On the second day following the triumphal entry, when Jesus and the disciples arrived in Jerusalem, they were immediately approached by the chief priests and the scribes, who challenged Jesus’ authority to do the things He had been doing. Jesus answered their question with one of His own, “Was the baptism of John from heaven or was it from man?” Perceiving that an answer either way would put them in a lose-lose situation, the chief priests and the scribes responded by saying they did not know, to which Jesus replied, “Neither will I tell you by whose authority I act.” (Mark 11:26-33).
Jesus then told the parable of the tenants, which spoke of a vineyard owner who sent some of his servants to get fruit from the vineyard from the tenants who were leasing the vineyard. The tenants beat or killed one servant after another, and so the vineyard owner sent his own son, whom the tenants then proceeded to kill. Perceiving that Jesus had told this parable against them, the chief priests and the scribes now sought to arrest Jesus, but they were afraid of the reaction of the people. So, instead of having Jesus arrested, they left Him and went away (Mark 12:1-12).
The chief priests and scribes then sent the Pharisees and Sadducees to question Jesus, with the purpose of trying to trap Him in what He said. Jesus was questioned about taxes, about the resurrection, about which of the commandments is the greatest. Jesus answered each of these in such a way that the Pharisees and Sadducees, seeing that they could not succeed in entrapping Him, did not dare to ask Him any more questions (Mark 12:13-34).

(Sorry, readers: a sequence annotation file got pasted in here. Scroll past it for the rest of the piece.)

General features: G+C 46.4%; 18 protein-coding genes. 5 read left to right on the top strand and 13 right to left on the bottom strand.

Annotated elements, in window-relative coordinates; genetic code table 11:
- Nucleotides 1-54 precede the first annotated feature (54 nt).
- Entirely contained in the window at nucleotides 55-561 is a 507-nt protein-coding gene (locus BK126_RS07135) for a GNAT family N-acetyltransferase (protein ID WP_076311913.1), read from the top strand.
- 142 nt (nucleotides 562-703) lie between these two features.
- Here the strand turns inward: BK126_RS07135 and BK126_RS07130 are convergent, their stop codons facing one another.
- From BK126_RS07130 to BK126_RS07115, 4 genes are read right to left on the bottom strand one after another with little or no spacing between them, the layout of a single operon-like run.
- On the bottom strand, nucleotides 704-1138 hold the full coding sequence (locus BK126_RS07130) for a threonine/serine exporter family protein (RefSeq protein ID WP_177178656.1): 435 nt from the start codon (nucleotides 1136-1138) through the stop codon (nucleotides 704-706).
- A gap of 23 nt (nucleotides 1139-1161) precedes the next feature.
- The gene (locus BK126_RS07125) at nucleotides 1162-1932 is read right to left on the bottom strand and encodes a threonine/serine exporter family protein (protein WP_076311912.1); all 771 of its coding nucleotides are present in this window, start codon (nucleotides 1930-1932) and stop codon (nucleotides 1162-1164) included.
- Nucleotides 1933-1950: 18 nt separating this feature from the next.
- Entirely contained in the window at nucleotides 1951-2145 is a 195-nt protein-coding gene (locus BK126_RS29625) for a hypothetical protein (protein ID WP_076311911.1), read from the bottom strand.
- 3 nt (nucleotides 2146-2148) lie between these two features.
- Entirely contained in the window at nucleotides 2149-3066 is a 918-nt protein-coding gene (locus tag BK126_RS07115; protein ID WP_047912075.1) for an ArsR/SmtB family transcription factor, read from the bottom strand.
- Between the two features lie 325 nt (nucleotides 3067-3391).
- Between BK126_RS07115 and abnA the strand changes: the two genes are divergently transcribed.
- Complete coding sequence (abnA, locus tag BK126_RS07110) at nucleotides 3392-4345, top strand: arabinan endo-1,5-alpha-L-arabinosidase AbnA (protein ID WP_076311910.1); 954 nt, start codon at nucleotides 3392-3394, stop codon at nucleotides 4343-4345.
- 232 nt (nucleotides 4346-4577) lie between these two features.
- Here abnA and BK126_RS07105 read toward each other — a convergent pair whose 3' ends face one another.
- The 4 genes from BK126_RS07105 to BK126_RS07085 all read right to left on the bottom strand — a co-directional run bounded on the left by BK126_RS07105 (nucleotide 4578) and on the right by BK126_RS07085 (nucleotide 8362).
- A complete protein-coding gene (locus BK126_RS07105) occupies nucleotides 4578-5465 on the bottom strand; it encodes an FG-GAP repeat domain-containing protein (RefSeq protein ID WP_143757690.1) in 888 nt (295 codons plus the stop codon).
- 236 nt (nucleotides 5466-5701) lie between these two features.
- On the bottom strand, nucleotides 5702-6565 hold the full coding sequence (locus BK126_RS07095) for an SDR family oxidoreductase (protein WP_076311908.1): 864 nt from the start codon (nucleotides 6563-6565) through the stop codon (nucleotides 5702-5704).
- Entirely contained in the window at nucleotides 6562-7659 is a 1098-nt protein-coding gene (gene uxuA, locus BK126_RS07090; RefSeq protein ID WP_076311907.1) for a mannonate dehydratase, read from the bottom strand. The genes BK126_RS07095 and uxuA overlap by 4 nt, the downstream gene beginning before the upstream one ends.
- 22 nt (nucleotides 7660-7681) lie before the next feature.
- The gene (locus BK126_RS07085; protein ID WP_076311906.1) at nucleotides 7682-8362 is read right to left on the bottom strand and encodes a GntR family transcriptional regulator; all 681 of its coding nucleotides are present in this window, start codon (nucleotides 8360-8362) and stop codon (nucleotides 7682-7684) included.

Later that day, Jesus left the temple and went with His disciples to the Mount of Olives. It was there that some of the disciples asked Jesus about the signs of the end of the age. Jesus responded by telling them that there would be many who would be teaching false teachings, there would be wars, rumors of wars, famine, and earthquakes. He warned that believers must be on guard as they will suffer persecution, but they must continue to preach the gospel to all nations. Jesus spoke about tribulation that would come and about His return in glory and power. But, as to when all of these things would place, He taught that no one knows except for the Father (Mark 13:3-37).
On the next day, the day before His Passion would begin, Jesus went to the home of Simon, a leper whom He had healed. While Jesus sat at the table in Simon’s home, a woman came with an alabaster jar filled with expensive perfume and anointed Jesus with it. That very same day, the chief priests and scribes began to plot to have Jesus arrested and put to death. And one of Jesus’ own disciples, Judas Iscariot, went to the chief priests and offered to betray Jesus. In return, Judas was paid thirty pieces of silver. Everything was now in place for the Passion of Jesus to begin (Mark 14:1-11).